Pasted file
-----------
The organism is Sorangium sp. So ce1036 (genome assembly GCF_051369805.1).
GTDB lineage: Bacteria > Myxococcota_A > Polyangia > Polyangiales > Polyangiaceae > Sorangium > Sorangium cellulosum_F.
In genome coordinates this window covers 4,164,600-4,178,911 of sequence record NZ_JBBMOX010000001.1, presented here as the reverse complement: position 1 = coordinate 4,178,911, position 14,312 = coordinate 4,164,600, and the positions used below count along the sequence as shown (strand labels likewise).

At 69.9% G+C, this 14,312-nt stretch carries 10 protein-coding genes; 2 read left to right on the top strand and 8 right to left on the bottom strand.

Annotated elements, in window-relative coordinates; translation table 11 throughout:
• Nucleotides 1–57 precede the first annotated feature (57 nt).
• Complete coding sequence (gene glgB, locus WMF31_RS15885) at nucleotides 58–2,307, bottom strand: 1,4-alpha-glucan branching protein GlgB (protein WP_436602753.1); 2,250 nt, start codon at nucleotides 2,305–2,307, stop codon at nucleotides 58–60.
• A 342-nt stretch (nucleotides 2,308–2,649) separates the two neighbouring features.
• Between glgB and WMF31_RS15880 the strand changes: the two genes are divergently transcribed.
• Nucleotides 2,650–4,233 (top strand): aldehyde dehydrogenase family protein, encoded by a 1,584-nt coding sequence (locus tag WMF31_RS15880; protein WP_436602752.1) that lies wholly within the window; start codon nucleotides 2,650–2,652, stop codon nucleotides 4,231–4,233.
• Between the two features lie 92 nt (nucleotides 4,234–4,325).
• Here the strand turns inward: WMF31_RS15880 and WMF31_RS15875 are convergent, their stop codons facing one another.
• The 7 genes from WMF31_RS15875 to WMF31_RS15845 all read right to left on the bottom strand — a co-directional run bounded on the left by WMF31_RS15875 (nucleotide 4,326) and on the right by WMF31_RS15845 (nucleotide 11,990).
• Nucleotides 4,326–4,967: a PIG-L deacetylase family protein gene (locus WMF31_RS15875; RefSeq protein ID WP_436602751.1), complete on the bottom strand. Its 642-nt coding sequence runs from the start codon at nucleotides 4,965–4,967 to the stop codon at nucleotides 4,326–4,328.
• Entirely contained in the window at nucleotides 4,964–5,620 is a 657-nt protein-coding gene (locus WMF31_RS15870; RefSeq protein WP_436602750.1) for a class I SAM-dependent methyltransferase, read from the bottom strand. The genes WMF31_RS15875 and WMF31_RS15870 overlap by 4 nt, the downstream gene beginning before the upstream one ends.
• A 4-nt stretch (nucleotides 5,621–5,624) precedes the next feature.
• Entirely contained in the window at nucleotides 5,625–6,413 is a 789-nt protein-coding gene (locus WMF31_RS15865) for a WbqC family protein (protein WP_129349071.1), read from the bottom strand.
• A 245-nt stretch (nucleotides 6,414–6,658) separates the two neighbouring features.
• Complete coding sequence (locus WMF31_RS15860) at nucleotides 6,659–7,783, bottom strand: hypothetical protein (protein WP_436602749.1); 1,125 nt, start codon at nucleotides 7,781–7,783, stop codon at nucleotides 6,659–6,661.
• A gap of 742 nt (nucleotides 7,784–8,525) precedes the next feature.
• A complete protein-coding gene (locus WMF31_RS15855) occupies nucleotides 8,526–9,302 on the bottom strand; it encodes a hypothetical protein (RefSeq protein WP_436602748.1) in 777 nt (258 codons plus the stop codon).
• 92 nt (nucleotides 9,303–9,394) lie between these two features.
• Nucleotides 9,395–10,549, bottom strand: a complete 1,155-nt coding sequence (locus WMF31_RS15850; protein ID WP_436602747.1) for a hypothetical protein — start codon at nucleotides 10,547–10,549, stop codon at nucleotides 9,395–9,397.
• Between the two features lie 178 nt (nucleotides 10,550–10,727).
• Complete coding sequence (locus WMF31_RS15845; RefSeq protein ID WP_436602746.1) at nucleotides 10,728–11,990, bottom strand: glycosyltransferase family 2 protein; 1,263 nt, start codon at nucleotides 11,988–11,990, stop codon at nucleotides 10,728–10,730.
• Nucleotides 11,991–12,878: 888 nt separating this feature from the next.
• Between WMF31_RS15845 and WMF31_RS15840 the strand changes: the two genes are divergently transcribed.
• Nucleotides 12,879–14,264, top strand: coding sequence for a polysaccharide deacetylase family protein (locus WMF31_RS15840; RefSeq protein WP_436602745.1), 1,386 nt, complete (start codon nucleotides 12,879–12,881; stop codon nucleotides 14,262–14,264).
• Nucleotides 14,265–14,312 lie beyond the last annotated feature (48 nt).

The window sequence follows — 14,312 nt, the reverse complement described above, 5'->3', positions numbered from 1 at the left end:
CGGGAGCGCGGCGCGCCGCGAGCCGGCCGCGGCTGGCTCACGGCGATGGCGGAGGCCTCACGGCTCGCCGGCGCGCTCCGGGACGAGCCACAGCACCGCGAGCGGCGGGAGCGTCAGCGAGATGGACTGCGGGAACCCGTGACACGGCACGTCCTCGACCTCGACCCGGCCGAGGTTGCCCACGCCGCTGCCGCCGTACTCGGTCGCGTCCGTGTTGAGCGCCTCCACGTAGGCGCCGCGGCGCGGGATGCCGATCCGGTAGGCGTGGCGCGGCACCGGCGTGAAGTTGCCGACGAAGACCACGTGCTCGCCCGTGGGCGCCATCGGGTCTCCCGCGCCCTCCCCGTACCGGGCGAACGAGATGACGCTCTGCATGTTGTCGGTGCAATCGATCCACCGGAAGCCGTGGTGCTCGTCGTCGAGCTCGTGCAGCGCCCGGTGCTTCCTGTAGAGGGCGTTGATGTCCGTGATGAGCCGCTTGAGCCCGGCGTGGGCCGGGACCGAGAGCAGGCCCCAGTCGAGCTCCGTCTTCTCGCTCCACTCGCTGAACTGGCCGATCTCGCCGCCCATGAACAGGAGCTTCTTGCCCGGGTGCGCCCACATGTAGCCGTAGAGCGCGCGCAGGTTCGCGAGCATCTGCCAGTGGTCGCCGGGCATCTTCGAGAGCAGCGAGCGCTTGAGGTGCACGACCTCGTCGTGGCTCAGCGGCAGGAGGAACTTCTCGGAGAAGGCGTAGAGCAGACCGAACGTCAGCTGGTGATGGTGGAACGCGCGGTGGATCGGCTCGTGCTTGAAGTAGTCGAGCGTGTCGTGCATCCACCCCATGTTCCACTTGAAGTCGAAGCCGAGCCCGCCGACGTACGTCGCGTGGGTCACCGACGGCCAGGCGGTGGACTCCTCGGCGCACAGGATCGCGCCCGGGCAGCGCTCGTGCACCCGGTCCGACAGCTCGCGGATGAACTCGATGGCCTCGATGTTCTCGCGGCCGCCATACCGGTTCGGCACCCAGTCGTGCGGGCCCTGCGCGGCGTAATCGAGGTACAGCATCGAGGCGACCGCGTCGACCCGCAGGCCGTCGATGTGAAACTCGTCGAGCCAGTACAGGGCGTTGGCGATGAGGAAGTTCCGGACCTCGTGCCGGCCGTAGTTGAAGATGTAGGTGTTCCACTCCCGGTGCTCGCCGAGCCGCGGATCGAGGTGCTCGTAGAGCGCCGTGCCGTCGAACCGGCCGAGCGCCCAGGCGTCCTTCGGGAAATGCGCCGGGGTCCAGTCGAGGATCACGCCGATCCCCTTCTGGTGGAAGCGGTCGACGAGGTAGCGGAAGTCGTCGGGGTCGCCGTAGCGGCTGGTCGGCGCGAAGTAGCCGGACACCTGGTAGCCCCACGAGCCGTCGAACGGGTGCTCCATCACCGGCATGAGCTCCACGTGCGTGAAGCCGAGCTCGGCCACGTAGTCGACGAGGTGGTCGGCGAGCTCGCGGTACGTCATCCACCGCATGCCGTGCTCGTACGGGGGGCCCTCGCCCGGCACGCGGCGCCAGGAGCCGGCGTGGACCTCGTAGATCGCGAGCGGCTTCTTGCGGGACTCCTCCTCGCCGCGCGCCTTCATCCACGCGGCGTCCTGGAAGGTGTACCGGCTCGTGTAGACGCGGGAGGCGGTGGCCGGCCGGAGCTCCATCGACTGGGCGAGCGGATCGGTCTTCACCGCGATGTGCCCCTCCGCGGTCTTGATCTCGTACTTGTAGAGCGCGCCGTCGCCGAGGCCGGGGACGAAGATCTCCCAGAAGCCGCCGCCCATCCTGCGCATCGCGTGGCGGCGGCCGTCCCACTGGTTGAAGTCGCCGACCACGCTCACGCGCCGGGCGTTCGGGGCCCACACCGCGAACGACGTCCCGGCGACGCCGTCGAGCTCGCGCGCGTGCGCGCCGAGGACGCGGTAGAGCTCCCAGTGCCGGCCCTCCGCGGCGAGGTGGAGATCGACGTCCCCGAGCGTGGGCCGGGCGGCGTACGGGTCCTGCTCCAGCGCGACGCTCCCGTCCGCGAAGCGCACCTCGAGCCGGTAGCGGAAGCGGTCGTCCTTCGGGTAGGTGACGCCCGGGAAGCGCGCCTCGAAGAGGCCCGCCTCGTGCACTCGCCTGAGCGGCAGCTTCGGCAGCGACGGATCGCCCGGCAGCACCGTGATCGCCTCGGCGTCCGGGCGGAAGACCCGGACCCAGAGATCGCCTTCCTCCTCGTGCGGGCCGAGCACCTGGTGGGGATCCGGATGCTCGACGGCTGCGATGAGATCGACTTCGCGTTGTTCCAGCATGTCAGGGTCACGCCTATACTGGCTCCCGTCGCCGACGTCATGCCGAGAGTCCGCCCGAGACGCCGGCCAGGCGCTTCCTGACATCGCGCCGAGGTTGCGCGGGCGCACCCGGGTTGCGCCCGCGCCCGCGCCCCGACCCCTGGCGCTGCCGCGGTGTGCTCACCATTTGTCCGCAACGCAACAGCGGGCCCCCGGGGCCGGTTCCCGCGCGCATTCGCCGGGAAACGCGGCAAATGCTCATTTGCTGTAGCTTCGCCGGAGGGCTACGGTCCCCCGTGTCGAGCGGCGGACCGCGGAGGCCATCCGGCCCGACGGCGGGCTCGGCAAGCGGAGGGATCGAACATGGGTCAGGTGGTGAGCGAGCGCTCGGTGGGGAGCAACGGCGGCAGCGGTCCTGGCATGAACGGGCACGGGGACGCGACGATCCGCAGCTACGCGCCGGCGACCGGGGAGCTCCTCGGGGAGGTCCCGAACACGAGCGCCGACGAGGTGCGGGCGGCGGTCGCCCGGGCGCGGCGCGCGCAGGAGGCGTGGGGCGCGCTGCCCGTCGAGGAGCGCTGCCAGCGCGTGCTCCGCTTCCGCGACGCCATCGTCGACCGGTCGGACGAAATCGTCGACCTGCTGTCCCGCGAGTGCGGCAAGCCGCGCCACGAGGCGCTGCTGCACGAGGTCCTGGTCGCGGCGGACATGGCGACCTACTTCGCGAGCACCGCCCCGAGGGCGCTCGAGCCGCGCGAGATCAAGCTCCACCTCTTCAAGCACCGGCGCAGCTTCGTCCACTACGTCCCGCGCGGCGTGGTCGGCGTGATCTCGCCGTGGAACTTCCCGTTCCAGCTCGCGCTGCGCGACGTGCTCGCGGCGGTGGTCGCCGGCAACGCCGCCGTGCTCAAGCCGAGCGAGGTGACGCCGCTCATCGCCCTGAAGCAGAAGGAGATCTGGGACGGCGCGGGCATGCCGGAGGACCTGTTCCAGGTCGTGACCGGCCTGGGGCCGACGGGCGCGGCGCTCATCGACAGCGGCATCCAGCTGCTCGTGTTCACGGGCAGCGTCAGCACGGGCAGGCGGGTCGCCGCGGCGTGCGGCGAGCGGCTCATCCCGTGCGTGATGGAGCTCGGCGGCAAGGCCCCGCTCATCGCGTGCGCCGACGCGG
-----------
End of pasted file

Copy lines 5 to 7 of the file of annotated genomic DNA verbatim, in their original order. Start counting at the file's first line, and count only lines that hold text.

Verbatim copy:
Annotated elements, in window-relative coordinates; translation table 11 throughout:
• Nucleotides 1–57 precede the first annotated feature (57 nt).
• Complete coding sequence (gene glgB, locus WMF31_RS15885) at nucleotides 58–2,307, bottom strand: 1,4-alpha-glucan branching protein GlgB (protein WP_436602753.1); 2,250 nt, start codon at nucleotides 2,305–2,307, stop codon at nucleotides 58–60.